What Is Family Business Succession Planning? – Annapolis and Towson Estate Planning

Many family-owned businesses have had to scramble to maintain ownership, when owners or heirs were struck by COVID-19. Lacking a succession plan may have led to disastrous results, or at best, less than optimal corporate structures and large tax bills. This difficult lesson is a wake-up call, says the article “Succession Planning for the Family-Owned Business—Keepin’ it ‘All in the Family’” from Bloomberg Tax.

Another factor putting family-owned businesses at risk is divorce. Contemplating the best way to transfer ownership to the next generation requires a candid examination of family dynamics and acknowledgment of outsiders (i.e., in-laws) and the possibility of divorce.

Before documents can be created, a number of issues need to be discussed:

Transfer timing. When will the ownership of the business transfer to the next generation? There are some who use life-events as prompts: births, marriages and/or the death of the owners.

How will the transfer take place? Corporate structures and estate planning tools provide many options limited only by the tax liabilities and wishes of the family. Be wary, since each decision for the structure may have unintended consequences. Short and long-term strategic planning is needed.

To whom will the business be transferred? Who will receive an ownership interest and what will be the rights of ownership? Will there be different levels of ownership, and will those levels depend upon the level of activity in the business? Will percentages be used, or shares, or another form?

In drafting a succession plan, it is wise to assume that the future owners will either marry or divorce—perhaps multiple times. The succession plan should address these issues to prevent an ex-spouse from becoming a shareholder, whose interest in the business needs to be bought out.

The operating agreement/partnership agreement should require all future owners to enter into a prenuptial agreement before marriage specifically excluding their interest in the family business from being distributed, valued, or deemed marital property subject to distribution, if there is a divorce.

An owner may even exact a penalty for a subsequent owner who fails to enter into a prenup prior to a marriage. The same corporate document should specifically bar an owner’s spouse from receiving an ownership interest under any circumstance.

A prenup is intended to remove the future value of the owner’s interest from the marital asset pool. This typically requires the owner to buy-out the future spouse’s legal claim to future value. This could be a costly issue, since the value of the future ownership interest cannot be predicted at the time of the marriage.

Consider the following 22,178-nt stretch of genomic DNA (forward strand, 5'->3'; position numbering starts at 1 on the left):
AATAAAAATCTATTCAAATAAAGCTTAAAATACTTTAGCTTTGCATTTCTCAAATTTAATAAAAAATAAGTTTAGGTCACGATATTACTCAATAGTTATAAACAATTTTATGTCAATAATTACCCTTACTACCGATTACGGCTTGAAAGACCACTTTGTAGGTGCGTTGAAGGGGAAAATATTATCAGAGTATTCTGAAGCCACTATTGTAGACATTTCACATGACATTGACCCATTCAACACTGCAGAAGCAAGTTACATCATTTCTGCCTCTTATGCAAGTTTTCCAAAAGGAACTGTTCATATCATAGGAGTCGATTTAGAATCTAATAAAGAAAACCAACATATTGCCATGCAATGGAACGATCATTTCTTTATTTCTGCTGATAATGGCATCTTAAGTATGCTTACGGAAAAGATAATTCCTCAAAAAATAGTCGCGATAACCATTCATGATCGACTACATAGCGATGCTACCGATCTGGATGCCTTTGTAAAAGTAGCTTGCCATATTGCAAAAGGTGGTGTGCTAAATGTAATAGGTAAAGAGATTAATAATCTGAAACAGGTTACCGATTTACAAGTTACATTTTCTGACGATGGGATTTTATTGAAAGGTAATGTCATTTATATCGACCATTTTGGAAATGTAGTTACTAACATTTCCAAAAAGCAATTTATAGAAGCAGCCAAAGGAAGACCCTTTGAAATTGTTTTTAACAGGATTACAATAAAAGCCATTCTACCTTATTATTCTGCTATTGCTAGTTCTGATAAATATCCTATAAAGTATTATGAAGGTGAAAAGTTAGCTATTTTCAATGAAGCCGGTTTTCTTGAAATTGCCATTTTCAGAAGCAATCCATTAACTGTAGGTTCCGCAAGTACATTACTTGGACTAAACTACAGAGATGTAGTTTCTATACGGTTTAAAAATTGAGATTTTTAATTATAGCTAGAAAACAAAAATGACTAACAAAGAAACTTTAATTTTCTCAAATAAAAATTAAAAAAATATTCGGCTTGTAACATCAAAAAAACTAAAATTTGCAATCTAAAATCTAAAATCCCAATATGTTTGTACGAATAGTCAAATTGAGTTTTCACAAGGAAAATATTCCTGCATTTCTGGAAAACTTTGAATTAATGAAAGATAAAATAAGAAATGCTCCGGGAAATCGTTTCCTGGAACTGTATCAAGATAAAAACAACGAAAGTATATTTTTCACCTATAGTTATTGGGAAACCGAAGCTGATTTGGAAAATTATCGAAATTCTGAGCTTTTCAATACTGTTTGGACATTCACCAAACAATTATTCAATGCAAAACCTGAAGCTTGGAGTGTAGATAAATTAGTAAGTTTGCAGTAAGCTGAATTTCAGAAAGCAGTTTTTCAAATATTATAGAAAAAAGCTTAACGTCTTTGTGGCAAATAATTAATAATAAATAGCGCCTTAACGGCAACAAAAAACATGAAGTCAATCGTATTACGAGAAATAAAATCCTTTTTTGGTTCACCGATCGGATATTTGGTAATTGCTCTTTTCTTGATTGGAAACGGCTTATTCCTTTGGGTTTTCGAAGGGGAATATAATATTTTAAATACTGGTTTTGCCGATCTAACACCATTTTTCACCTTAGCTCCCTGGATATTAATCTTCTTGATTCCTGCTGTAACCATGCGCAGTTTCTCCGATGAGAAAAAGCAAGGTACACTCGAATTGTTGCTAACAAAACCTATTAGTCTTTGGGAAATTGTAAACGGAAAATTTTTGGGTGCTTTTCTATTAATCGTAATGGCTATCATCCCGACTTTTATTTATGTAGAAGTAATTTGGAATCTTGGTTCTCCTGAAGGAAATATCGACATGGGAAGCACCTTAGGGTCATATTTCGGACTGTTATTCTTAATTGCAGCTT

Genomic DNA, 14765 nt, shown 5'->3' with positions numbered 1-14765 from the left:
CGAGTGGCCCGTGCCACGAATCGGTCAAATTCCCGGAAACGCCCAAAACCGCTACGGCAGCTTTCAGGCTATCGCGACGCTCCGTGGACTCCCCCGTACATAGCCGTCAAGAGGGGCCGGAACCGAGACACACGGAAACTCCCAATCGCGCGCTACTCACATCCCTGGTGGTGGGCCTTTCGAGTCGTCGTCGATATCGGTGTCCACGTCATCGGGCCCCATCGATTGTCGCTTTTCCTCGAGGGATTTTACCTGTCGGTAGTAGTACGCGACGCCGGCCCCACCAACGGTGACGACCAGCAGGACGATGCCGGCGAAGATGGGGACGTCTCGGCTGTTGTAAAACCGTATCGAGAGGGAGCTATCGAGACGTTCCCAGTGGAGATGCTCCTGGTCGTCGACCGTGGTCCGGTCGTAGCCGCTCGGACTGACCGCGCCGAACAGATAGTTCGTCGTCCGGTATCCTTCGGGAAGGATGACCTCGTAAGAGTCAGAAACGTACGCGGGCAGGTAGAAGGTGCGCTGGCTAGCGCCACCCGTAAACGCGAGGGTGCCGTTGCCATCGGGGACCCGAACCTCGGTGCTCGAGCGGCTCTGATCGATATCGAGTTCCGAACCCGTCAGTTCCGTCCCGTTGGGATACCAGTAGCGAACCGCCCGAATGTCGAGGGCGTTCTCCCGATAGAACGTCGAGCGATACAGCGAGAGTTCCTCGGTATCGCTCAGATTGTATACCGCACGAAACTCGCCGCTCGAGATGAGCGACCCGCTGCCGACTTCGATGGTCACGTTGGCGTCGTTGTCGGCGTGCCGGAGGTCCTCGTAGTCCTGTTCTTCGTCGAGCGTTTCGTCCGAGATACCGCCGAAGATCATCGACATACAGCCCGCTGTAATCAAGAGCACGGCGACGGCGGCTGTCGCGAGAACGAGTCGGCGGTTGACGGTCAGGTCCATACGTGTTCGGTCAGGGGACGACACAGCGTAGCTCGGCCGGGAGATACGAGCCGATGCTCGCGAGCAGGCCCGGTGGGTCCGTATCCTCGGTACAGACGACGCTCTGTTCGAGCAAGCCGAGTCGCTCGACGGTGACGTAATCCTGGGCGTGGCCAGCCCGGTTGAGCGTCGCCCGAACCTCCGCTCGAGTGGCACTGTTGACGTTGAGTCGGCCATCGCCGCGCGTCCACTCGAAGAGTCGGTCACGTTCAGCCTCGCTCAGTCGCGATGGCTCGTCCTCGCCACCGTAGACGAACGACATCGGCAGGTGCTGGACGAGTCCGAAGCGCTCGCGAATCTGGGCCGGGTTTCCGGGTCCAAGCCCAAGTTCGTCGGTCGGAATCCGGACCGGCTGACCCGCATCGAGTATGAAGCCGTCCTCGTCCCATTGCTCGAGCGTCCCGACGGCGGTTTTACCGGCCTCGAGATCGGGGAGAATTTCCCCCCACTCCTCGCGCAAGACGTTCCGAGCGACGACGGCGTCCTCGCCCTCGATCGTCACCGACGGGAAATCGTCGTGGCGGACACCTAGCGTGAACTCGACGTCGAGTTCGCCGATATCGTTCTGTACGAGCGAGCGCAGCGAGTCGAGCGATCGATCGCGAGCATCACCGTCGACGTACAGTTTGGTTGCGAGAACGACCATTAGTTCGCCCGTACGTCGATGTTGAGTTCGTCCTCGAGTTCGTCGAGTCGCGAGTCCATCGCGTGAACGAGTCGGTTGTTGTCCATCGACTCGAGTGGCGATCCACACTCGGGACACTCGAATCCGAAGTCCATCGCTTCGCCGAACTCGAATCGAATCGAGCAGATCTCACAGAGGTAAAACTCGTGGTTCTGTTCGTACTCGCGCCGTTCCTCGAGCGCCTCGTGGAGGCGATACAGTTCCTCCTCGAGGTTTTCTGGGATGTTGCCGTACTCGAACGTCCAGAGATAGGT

Many different strategies can be used to develop a succession plan that ideally works alongside the business owner’s estate plan. These are used to ensure that the business remains in the family and the family interests are protected.

Reference: Bloomberg Tax (April 5,2021) “Succession Planning for the Family-Owned Business—Keepin’ it ‘All in the Family’”

 

Sims & Campbell, LLC – Annapolis and Towson Estate Planning Attorneys

How Blended Families Can Address Finances and Inheritance Issues – Annapolis and Towson Estate Planning

The holiday season is a popular time for people to get engaged, including people who have been married before. If that’s you, understand that blending families means you’ll need to deal with inheritance and finance issues, says U.S. News & World Report’s article “6 Financial Considerations for Remarriage.” The best time to have these conversations is before you walk down the aisle, not afterwards.

Look at your budget and talk about how things will work. That includes day-to-day expenses, monthly expenses and large purchases, like houses, vacations, and cars. Talk about a game plan for going forward. Will you merge your credit card accounts or bank accounts? What about investment accounts?

Financial obligations outside of the marriage. Two things to check before you wed: your divorce papers and the state’s laws. Does anything change regarding your spousal support (alimony) or child support, if you remarry? It’s unlikely that you would lose child support, but the court may determine it can be reduced. The person who is paying child support or alimony also needs to be transparent about their financial obligations.

Review insurance and beneficiaries. One of the biggest mistakes people make, is failing to update beneficiaries on numerous accounts. If your divorce papers do not require life insurance to be left for your spouse on behalf of your children (and some do), then you probably want to make your new spouse the beneficiary of life insurance policies. Investment accounts, bank account, and any other assets where a beneficiary can be named should be reviewed and updated. It’s a simple task, but overlooking it creates all kinds of havoc and frustration for survivors.